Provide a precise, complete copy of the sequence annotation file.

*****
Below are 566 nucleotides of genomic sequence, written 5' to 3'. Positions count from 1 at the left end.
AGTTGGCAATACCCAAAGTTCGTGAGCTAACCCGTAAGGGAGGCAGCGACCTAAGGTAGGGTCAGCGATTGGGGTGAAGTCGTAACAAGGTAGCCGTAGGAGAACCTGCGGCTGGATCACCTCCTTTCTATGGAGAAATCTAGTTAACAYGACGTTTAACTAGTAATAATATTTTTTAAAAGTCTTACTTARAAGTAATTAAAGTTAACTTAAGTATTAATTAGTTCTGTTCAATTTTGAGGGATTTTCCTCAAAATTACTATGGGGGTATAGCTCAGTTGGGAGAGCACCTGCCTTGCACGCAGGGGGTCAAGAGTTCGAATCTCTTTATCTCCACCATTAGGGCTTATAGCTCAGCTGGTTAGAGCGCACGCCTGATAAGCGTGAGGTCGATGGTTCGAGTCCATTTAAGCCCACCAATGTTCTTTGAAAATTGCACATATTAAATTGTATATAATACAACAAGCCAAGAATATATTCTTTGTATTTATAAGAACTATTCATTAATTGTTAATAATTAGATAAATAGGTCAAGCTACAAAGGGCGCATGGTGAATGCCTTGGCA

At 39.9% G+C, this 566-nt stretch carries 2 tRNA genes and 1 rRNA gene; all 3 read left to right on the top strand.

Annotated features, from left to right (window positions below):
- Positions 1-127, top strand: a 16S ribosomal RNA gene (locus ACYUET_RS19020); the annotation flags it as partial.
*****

Below are 566 nucleotides of genomic sequence, written 5' to 3'. Positions count from 1 at the left end.
AGTTGGCAATACCCAAAGTTCGTGAGCTAACCCGTAAGGGAGGCAGCGACCTAAGGTAGGGTCAGCGATTGGGGTGAAGTCGTAACAAGGTAGCCGTAGGAGAACCTGCGGCTGGATCACCTCCTTTCTATGGAGAAATCTAGTTAACAYGACGTTTAACTAGTAATAATATTTTTTAAAAGTCTTACTTARAAGTAATTAAAGTTAACTTAAGTATTAATTAGTTCTGTTCAATTTTGAGGGATTTTCCTCAAAATTACTATGGGGGTATAGCTCAGTTGGGAGAGCACCTGCCTTGCACGCAGGGGGTCAAGAGTTCGAATCTCTTTATCTCCACCATTAGGGCTTATAGCTCAGCTGGTTAGAGCGCACGCCTGATAAGCGTGAGGTCGATGGTTCGAGTCCATTTAAGCCCACCAATGTTCTTTGAAAATTGCACATATTAAATTGTATATAATACAACAAGCCAAGAATATATTCTTTGTATTTATAAGAACTATTCATTAATTGTTAATAATTAGATAAATAGGTCAAGCTACAAAGGGCGCATGGTGAATGCCTTGGCA

At 39.9% G+C, this 566-nt stretch carries 2 tRNA genes and 1 rRNA gene; all 3 read left to right on the top strand.

Annotated features, from left to right (window positions below):
- Positions 1-127, top strand: a 16S ribosomal RNA gene (locus ACYUET_RS19020); the annotation flags it as partial.